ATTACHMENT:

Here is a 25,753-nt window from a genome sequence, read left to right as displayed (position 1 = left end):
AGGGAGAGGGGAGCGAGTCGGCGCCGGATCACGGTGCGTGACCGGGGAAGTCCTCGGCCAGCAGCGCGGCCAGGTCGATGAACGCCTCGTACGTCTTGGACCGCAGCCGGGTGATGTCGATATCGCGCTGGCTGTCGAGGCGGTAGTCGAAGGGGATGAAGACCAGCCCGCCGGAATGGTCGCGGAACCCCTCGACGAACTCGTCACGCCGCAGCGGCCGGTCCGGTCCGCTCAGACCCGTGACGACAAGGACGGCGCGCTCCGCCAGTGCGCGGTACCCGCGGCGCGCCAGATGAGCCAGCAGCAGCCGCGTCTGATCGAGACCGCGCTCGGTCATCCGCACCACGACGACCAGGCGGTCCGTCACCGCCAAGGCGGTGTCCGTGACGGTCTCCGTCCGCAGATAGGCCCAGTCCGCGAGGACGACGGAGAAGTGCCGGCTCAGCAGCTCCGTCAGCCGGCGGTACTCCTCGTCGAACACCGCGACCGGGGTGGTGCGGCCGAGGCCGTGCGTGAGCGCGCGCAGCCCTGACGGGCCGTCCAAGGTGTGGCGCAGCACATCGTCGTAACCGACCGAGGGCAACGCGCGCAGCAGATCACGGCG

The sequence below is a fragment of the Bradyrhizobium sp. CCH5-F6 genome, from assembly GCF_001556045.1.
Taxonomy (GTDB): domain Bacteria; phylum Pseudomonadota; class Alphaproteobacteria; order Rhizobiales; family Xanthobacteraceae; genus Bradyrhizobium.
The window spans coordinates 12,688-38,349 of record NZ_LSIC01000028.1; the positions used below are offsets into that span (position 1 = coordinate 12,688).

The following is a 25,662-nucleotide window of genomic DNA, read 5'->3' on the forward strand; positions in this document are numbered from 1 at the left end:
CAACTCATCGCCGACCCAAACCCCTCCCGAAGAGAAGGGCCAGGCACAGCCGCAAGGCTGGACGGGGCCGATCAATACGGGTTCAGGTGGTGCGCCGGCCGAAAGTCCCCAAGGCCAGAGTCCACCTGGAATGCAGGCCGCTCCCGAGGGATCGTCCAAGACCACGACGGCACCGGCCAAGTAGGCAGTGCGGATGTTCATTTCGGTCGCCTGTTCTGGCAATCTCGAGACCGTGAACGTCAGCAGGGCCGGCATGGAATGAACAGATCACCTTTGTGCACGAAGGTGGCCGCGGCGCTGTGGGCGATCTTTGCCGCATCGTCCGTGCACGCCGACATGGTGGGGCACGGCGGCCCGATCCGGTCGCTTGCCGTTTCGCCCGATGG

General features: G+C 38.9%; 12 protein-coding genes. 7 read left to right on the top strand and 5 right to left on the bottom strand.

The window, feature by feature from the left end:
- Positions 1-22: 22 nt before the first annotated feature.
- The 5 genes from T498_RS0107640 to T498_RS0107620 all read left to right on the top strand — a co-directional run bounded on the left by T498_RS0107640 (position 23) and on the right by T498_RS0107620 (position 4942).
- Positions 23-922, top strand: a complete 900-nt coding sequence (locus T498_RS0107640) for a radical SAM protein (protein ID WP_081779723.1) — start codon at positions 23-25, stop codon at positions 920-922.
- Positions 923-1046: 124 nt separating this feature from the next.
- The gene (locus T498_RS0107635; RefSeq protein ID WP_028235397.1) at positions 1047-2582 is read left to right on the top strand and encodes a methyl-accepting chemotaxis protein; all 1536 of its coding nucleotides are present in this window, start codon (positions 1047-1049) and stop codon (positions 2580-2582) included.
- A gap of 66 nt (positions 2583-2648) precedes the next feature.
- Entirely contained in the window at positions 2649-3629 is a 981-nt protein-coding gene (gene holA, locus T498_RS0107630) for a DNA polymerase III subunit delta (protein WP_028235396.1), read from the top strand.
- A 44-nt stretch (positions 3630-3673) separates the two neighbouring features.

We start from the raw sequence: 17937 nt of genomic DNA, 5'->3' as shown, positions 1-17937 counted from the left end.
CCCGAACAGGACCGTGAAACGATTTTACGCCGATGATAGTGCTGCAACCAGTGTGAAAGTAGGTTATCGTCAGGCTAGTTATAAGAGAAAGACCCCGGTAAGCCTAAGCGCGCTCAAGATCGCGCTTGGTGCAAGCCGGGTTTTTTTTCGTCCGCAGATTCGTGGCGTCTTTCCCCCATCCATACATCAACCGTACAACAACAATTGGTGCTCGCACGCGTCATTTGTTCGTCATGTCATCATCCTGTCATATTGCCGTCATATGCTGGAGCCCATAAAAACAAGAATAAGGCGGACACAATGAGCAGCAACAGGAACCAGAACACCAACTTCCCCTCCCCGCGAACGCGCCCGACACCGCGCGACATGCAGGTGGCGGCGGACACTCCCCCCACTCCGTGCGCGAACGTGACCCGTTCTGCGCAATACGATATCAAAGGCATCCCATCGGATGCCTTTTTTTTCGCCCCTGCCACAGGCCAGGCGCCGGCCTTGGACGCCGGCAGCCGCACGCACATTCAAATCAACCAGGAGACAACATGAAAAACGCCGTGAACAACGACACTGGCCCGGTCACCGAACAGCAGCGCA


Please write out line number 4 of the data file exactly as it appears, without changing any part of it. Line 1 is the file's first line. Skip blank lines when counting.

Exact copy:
Taxonomy (GTDB): domain Bacteria; phylum Pseudomonadota; class Alphaproteobacteria; order Rhizobiales; family Xanthobacteraceae; genus Bradyrhizobium.